Tuesday, May 23, 2017


Såbanas å'paka' or balutan å'paka'.

Either term is used by some older people to describe a sheet or ball of mist rolling or floating in the distance.

Å'paka' means "white."

Såbanas means "sheet."

Balutan means "a bundle" or "a bale." It can also mean food that is packaged, but not only that. Many different things, besides food, that are bundled up, packaged or gathered together can be balutan.

When people saw a mist in the distance, in the old days, the elders would tell everyone to make the Sign of the Cross.


I have never seen a ghost or a spirit. Nor have I heard voices of a ghost or a spirit.

I have even spent the night in allegedly haunted places. But I have never seen or heard a ghost. I joke that the ghosts don't like me. I feel discriminated! Kidding.

But, many years ago, I did see a very unusual mist. Not only I, but two other friends saw it, too. Here's what happened :

It was during the summer of 1982 or 1983. I was 20 or 21 years old. Two of my friends, around the same age, picked me up one night. We didn't know what to do so we decided to just drive down South. In those days, driving South was a big deal.

I was sitting in the back while the driver and my other friend sat in front. At one point, as we were going up the hills just after you pass Agat, I leaned forward and rested my elbows on the back of the driver's and passenger's seats so I could listen more closely to and talk with the two up front.

In those days, more than now, with the old, two-lane road, there were a lot of dips and crests. You really went up and down on that old road, especially on that stretch by Mount Lamlam.

Just as we reached the top of a crest, and were about to go down into a dip, right after we passed Mount Lamlam to our left, our conversation stopped but I was still leaning forward. There was complete silence. Not even the radio was on.

As we were on the crest, we could see the high ground of the next crest. Just as our car was turning down into the dip, I saw a hazy, whitish reflection on the road on the little hill just before us. It was not blowing; it was stable. But it shimmered. There was a slight vibration or movement to it. And it seemed to have a defined, rectangular form. At first I thought our headlights were beaming onto the side of a cow stuck in the middle of the road. I thought it had better move or else we would crash into it.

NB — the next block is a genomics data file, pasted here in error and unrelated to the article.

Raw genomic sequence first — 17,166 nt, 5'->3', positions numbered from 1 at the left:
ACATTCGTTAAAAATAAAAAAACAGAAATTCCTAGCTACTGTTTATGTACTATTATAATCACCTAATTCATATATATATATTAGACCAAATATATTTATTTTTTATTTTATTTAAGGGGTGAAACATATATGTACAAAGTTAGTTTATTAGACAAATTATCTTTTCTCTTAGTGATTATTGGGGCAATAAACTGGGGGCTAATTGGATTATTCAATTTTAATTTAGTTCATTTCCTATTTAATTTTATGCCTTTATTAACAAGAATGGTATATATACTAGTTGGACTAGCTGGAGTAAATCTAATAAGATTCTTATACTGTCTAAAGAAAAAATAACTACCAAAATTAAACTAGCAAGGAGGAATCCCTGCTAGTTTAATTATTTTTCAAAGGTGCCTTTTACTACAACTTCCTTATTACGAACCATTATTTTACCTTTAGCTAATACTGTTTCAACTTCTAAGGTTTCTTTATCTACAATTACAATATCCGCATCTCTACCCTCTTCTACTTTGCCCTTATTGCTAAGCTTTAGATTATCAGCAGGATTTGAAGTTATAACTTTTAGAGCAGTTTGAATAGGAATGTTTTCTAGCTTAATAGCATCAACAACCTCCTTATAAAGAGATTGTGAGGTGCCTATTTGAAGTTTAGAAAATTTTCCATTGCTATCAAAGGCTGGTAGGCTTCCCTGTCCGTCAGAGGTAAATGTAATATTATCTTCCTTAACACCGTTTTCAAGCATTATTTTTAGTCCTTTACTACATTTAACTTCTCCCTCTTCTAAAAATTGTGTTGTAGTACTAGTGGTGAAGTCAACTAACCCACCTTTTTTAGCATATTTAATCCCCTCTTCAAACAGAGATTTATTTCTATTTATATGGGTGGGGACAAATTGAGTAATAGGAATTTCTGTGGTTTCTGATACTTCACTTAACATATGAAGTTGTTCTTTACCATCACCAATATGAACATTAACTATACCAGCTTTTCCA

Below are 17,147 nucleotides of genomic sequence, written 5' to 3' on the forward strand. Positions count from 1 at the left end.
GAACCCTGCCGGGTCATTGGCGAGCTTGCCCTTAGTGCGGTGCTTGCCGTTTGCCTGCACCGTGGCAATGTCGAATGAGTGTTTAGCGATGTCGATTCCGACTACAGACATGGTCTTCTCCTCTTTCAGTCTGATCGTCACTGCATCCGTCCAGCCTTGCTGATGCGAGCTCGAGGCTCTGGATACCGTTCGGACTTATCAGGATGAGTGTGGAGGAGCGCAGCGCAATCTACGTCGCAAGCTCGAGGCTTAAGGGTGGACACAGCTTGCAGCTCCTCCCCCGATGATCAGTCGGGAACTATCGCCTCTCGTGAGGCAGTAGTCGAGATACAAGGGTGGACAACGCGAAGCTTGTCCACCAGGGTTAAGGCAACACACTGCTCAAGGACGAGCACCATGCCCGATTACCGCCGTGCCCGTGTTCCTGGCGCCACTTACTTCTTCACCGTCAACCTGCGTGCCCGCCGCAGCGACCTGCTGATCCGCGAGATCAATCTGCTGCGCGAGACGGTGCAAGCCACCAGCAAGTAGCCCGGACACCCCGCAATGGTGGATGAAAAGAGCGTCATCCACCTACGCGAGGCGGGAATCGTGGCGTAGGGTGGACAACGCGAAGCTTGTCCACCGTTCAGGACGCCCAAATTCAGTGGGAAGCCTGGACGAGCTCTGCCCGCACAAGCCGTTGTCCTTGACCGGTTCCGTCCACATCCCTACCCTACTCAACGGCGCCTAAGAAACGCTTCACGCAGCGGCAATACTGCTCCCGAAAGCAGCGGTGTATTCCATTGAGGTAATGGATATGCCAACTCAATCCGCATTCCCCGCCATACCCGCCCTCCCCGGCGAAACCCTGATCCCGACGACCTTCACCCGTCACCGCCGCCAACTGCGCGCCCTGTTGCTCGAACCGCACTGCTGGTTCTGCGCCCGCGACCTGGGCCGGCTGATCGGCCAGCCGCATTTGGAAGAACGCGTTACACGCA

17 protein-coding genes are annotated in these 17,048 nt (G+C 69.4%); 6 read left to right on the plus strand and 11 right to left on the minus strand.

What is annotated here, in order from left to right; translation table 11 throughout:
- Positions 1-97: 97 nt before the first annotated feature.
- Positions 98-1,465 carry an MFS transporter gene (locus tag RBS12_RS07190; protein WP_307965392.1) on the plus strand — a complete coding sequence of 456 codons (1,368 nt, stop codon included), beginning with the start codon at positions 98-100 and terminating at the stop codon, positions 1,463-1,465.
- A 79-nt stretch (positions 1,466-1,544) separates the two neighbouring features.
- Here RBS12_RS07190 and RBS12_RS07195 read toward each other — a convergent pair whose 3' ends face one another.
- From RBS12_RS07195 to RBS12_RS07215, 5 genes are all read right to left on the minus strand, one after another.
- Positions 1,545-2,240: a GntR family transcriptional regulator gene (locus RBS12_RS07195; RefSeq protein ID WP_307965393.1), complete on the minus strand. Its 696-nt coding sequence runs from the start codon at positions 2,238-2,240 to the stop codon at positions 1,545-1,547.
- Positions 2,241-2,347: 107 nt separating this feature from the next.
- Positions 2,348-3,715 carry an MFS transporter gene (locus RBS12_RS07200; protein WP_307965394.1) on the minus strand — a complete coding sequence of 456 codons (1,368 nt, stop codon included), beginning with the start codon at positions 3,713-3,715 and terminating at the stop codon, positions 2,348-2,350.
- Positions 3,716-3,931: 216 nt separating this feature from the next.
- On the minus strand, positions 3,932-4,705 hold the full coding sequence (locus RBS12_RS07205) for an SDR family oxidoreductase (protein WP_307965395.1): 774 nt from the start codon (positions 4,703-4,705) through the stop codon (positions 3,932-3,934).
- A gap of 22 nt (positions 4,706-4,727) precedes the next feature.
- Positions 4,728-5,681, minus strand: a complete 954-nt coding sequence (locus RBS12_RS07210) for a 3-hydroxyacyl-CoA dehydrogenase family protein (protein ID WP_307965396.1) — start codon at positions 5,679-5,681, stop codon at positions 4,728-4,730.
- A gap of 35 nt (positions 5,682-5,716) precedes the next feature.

Then, all of a sudden, the entire mist, as a single body, swooshed ever so gracefully to the right, going into a thickly wooded valley. It moved as if it were the body of a cow, except that I didn't see any legs, tail or head. Plus the fact that I could see through the mist and see the asphalt road behind it. It couldn't have been a cow, or any animal for that matter. It was a mist, a såbanas å'paka' or balutan å'paka', except that it behaved very strangely. Stable, yet shimmering. When it swooshed to the side, it didn't have an awkward start. It moved like an animal moves when it makes up its mind to get out of the way of a car, except that this mist moved faster than any cow could. The mist seemed, for lack of a better word, "alive." It didn't evaporate; we didn't drive into it. It swooshed gracefully out of the way, to the right.

I kept silence, thinking I was the only one who it. But my inner reaction was just too strong that it had to come out. And so did the other two, because all three of us at the same exact time, just seconds after seeing this mist, blurted out, "Did you see that?" And we all described what we saw, and we all saw the same thing.

The next day, I shared this experience with someone and he said that there are many trails in the country side of the island used by the ancient spirits. Perhaps, he suggested, the mist was one manifestation of these spirits, as a trail could have gone from the mountains, across the road, into the valley and down to the sea.

I have no idea what I saw and what caused it, and I won't draw any conclusions. For all I know, it has a perfectly natural explanation. It is a lost moment, which I cannot retrieve and put under a microscope for analysis. All I have is a memory of something very startling and puzzling.

The road heading south to Humåtak, just past Mount Lamlam

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